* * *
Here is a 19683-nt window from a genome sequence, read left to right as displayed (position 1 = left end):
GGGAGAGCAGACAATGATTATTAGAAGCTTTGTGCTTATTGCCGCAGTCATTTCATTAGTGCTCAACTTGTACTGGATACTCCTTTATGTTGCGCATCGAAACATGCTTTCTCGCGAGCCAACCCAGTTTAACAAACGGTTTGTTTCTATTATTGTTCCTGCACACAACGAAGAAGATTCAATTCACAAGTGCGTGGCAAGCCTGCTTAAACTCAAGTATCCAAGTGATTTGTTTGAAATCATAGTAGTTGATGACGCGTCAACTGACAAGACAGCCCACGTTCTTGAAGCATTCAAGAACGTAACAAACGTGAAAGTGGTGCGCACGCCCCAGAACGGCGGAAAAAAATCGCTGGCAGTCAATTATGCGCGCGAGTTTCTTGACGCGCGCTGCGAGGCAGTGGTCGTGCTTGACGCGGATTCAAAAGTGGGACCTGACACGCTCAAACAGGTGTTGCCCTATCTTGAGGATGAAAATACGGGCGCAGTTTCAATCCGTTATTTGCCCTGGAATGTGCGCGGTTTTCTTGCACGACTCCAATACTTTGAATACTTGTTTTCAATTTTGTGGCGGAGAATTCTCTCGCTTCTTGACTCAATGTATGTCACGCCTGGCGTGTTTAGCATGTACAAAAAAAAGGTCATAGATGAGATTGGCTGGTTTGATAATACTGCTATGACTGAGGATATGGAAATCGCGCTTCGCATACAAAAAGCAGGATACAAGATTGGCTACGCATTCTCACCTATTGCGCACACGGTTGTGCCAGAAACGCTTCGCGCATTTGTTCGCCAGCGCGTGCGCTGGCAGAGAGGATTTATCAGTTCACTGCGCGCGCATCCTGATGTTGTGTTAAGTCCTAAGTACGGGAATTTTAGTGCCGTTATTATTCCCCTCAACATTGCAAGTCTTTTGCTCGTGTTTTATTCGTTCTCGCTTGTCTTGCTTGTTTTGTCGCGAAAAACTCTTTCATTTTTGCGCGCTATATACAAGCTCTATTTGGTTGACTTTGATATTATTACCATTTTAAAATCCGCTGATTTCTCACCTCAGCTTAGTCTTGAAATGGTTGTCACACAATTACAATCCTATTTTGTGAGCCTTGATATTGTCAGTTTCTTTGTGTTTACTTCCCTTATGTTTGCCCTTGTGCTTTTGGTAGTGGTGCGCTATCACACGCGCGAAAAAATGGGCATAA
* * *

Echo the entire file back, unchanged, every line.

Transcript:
Here is a 19683-nt window from a genome sequence, read left to right as displayed (position 1 = left end):
GGGAGAGCAGACAATGATTATTAGAAGCTTTGTGCTTATTGCCGCAGTCATTTCATTAGTGCTCAACTTGTACTGGATACTCCTTTATGTTGCGCATCGAAACATGCTTTCTCGCGAGCCAACCCAGTTTAACAAACGGTTTGTTTCTATTATTGTTCCTGCACACAACGAAGAAGATTCAATTCACAAGTGCGTGGCAAGCCTGCTTAAACTCAAGTATCCAAGTGATTTGTTTGAAATCATAGTAGTTGATGACGCGTCAACTGACAAGACAGCCCACGTTCTTGAAGCATTCAAGAACGTAACAAACGTGAAAGTGGTGCGCACGCCCCAGAACGGCGGAAAAAAATCGCTGGCAGTCAATTATGCGCGCGAGTTTCTTGACGCGCGCTGCGAGGCAGTGGTCGTGCTTGACGCGGATTCAAAAGTGGGACCTGACACGCTCAAACAGGTGTTGCCCTATCTTGAGGATGAAAATACGGGCGCAGTTTCAATCCGTTATTTGCCCTGGAATGTGCGCGGTTTTCTTGCACGACTCCAATACTTTGAATACTTGTTTTCAATTTTGTGGCGGAGAATTCTCTCGCTTCTTGACTCAATGTATGTCACGCCTGGCGTGTTTAGCATGTACAAAAAAAAGGTCATAGATGAGATTGGCTGGTTTGATAATACTGCTATGACTGAGGATATGGAAATCGCGCTTCGCATACAAAAAGCAGGATACAAGATTGGCTACGCATTCTCACCTATTGCGCACACGGTTGTGCCAGAAACGCTTCGCGCATTTGTTCGCCAGCGCGTGCGCTGGCAGAGAGGATTTATCAGTTCACTGCGCGCGCATCCTGATGTTGTGTTAAGTCCTAAGTACGGGAATTTTAGTGCCGTTATTATTCCCCTCAACATTGCAAGTCTTTTGCTCGTGTTTTATTCGTTCTCGCTTGTCTTGCTTGTTTTGTCGCGAAAAACTCTTTCATTTTTGCGCGCTATATACAAGCTCTATTTGGTTGACTTTGATATTATTACCATTTTAAAATCCGCTGATTTCTCACCTCAGCTTAGTCTTGAAATGGTTGTCACACAATTACAATCCTATTTTGTGAGCCTTGATATTGTCAGTTTCTTTGTGTTTACTTCCCTTATGTTTGCCCTTGTGCTTTTGGTAGTGGTGCGCTATCACACGCGCGAAAAAATGGGCATAA